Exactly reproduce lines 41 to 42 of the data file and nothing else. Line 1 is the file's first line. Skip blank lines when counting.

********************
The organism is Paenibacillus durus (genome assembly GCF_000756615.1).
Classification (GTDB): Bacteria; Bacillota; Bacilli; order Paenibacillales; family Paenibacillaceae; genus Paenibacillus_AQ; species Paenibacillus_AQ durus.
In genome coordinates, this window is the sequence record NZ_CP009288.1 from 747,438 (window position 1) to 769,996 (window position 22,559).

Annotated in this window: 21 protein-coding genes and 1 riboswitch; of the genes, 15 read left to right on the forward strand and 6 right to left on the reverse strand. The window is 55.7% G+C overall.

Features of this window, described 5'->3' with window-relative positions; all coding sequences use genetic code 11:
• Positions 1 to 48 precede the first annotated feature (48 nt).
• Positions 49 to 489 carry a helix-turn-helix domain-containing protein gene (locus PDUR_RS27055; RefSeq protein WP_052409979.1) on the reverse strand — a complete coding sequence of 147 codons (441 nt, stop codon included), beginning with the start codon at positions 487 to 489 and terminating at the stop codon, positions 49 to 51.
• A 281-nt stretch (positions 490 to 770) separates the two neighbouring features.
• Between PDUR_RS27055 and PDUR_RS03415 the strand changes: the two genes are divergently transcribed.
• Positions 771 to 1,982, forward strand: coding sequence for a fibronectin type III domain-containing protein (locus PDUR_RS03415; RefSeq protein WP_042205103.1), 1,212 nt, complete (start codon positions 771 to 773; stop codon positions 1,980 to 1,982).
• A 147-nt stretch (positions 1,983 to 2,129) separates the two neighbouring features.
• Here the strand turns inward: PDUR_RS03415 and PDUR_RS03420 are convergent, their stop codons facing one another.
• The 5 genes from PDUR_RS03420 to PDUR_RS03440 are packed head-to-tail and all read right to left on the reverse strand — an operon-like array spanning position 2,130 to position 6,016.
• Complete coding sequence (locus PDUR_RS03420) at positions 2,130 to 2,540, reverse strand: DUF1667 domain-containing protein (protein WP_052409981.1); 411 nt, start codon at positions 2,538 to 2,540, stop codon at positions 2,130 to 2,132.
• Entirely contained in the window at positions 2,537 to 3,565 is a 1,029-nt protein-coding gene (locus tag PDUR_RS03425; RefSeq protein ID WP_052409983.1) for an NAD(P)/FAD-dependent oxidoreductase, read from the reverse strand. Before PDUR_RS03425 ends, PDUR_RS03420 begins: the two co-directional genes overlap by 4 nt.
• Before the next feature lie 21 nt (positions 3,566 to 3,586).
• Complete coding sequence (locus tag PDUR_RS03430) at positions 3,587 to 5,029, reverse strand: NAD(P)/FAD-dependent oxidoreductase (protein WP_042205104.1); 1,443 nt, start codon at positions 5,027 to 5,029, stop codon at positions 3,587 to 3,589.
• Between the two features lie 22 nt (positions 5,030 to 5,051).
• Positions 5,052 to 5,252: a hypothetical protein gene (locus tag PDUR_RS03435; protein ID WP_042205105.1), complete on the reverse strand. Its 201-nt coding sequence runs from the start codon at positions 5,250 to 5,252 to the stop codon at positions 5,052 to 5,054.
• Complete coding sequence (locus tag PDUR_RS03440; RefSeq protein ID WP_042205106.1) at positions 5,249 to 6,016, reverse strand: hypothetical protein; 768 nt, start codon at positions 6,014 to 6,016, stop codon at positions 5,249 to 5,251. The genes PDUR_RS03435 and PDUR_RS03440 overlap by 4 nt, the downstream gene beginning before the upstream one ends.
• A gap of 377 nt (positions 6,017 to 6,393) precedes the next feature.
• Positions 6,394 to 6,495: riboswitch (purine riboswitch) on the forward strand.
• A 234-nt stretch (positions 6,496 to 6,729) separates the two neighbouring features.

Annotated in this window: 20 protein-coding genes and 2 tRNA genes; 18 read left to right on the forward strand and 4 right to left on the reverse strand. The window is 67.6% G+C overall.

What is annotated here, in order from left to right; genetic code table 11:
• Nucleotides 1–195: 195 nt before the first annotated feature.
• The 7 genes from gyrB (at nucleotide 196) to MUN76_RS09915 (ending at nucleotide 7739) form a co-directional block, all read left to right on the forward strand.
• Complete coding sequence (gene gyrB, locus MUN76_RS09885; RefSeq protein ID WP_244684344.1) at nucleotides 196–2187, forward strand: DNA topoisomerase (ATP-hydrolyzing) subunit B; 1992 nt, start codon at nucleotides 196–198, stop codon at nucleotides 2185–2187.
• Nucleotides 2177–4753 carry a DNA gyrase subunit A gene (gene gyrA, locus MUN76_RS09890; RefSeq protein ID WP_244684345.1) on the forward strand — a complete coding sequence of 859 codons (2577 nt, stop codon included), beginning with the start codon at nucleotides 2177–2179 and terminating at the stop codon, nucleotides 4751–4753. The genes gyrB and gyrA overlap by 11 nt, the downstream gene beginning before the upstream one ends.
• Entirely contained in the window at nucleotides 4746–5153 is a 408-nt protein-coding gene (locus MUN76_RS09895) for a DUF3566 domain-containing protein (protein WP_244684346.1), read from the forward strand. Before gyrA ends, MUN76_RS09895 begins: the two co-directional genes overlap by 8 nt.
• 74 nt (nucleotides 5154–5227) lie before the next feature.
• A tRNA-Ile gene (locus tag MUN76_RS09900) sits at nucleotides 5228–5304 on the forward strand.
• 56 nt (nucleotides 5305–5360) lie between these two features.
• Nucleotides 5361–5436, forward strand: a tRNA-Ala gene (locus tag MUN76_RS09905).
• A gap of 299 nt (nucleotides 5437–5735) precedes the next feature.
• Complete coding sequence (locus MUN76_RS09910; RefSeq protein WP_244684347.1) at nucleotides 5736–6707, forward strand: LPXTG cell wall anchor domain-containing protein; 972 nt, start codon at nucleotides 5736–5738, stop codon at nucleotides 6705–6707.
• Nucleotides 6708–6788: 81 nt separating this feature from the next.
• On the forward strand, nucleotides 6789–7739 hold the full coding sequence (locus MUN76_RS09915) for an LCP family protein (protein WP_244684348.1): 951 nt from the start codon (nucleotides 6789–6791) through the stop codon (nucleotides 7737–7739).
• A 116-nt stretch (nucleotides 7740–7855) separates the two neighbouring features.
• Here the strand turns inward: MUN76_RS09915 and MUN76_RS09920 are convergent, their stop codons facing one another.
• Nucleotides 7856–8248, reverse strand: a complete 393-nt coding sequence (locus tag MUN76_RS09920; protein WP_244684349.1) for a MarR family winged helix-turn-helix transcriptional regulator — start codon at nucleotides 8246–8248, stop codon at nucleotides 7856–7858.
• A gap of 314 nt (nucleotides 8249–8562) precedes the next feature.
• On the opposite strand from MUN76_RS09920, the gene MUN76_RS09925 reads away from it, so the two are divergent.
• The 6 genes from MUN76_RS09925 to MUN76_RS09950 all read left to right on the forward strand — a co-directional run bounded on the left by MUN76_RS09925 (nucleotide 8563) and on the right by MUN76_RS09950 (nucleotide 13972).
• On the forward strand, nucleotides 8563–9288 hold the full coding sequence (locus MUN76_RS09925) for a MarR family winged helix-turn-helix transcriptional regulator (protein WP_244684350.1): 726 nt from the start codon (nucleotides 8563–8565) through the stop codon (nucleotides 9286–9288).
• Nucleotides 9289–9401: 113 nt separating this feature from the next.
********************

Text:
• Nucleotides 7856–8248, reverse strand: a complete 393-nt coding sequence (locus tag MUN76_RS09920; protein WP_244684349.1) for a MarR family winged helix-turn-helix transcriptional regulator — start codon at nucleotides 8246–8248, stop codon at nucleotides 7856–7858.
• A gap of 314 nt (nucleotides 8249–8562) precedes the next feature.